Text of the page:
Gift Certificates

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            We have gift certificates.  We are happy to sell gift certificates.  Any denomination you’d like, we can do it. They are a double-edged sword, though.  People purchase them before Christmas, sometimes, and they are putting cash-flow into the local business.  Cash-flow helps keep the economic wheel moving and we greatly appreciate it.  That’s the upside.

The other side of the gift certificate is that in January and February when the cash-flow has slowed to molasses pace, people still deserve to use their gift certificates.  It can be very hard on the business owner to buy the stock to fill the orders when the current-day cash-flow is low.  It seems like a simple solution: Don’t spend gift certificate money until gift-certificate purchases are made.  Easier said than done.  It’s not as though there is a pool of money we draw on and replenish these days.  It has been nine months of loss.  The hole is getting deeper for many businesses.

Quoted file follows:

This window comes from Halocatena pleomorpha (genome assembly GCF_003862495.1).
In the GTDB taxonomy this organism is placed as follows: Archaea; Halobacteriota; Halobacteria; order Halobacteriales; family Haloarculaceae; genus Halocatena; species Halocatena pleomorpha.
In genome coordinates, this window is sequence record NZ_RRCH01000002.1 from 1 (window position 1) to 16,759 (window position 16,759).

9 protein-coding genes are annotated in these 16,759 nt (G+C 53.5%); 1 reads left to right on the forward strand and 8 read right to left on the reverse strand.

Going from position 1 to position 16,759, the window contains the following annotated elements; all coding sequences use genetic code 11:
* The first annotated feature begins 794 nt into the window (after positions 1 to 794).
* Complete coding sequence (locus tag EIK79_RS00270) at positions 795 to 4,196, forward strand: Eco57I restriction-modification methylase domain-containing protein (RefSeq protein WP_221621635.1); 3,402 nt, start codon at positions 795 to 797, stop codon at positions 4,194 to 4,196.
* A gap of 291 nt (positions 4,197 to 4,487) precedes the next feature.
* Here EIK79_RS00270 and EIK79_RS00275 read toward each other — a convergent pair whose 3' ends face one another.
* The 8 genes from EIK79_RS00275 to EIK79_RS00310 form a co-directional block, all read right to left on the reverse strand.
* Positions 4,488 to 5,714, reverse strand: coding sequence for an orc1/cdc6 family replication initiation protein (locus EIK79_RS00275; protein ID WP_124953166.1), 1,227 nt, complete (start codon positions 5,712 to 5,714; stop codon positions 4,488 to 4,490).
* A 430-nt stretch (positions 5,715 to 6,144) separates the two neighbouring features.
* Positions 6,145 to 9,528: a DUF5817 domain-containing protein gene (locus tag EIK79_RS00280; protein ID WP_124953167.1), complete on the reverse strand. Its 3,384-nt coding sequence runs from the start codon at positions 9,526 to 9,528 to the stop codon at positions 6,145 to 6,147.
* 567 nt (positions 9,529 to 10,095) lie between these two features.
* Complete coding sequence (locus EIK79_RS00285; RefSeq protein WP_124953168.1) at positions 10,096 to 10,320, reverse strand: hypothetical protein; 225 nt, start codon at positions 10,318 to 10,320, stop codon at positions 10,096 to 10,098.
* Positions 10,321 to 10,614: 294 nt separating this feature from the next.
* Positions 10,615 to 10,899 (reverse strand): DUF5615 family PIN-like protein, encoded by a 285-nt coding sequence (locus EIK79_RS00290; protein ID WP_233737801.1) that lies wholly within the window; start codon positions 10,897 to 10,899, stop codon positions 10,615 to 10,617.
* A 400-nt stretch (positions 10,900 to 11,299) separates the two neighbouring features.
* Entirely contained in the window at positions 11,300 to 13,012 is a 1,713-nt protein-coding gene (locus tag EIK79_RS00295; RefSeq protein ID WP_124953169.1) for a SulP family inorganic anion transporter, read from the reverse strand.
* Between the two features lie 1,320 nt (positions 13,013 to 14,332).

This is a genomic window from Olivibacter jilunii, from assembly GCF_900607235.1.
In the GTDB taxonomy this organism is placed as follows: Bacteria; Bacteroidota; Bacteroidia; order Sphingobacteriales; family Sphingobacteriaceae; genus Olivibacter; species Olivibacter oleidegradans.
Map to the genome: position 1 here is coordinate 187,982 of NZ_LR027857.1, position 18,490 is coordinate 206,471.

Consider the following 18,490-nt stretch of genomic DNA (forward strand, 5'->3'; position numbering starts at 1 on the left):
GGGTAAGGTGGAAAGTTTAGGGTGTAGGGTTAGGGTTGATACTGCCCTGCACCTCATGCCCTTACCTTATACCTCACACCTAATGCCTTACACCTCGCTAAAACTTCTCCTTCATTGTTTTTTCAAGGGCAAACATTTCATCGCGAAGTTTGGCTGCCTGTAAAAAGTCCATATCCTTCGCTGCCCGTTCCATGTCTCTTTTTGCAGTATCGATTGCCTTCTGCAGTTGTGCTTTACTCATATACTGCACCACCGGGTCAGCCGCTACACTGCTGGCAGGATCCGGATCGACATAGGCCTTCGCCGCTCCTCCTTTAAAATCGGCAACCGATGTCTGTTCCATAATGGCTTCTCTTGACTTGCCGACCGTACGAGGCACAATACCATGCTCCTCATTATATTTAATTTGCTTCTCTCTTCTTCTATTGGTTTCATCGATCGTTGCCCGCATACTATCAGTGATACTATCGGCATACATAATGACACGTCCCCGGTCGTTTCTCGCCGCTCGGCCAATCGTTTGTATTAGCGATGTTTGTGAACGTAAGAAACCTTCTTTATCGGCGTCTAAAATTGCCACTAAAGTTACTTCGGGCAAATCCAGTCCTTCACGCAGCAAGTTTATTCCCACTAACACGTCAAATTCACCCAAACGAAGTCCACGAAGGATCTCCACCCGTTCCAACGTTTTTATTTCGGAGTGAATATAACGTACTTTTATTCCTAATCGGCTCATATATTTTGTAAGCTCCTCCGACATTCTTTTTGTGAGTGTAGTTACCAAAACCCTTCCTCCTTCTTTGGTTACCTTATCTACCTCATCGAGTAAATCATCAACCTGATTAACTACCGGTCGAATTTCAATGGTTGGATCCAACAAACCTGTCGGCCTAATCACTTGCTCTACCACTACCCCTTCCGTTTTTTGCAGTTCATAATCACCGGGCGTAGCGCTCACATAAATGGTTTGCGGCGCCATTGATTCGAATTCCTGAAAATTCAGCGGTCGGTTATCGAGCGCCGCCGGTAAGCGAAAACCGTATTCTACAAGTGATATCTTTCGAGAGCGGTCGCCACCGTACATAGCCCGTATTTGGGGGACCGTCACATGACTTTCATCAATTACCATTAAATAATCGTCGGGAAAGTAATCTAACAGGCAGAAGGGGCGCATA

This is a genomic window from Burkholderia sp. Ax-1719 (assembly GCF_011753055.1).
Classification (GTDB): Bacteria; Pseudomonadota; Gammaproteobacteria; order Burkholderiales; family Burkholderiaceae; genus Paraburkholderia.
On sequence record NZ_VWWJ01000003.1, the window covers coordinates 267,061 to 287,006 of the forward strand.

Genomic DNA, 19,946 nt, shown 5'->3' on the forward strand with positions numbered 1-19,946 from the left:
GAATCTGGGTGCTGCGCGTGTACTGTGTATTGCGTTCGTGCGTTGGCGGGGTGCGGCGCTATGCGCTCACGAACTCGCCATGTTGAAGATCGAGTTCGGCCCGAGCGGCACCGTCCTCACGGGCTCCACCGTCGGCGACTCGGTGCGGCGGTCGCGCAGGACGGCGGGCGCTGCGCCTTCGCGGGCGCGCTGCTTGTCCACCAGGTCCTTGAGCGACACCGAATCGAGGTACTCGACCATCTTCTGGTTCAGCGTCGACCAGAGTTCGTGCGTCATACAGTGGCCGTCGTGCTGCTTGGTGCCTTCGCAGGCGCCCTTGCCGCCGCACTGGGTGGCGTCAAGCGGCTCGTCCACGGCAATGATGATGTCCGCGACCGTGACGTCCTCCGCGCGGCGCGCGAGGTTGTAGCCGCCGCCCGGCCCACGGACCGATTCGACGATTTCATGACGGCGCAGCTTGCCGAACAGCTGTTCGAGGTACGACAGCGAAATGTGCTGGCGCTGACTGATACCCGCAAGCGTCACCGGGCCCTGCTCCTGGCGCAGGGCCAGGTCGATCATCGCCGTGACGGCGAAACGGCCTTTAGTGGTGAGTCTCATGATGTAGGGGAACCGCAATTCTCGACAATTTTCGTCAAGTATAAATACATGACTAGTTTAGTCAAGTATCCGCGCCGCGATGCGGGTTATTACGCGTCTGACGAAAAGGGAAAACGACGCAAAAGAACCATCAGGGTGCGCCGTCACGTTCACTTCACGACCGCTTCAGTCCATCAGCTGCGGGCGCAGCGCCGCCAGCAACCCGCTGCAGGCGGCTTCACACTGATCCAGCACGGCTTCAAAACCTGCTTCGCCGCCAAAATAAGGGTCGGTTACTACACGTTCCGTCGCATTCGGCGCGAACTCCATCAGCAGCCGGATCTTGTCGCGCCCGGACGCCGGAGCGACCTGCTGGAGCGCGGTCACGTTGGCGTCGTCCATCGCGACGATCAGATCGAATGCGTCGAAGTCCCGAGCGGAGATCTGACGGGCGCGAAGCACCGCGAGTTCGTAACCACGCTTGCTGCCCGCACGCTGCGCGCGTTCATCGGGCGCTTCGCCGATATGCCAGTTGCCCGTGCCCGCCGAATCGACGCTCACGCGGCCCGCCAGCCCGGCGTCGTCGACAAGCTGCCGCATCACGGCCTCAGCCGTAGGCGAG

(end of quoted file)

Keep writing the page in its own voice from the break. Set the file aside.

If you must purchase gift certificates, as a convenient gift, please, please please don’t buy one for a chain business. They literally do not need your money. They’re fine. Your local economy depends on your local purchases.

For our customer’s confidence we’ll be establishing a separate fund to account for ‘gift-certificate money’ this season.  This will provide insurance to customers that if someone receives gift certificate, we will have a cash-out option in the event we need to close temporarily or completely.  That’s a reality we must responsibly face and we wanted you to be comfortable that if you purchase a gift card, it will be honoured.

Amazon Doesn’t Need You!

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But your local small business does.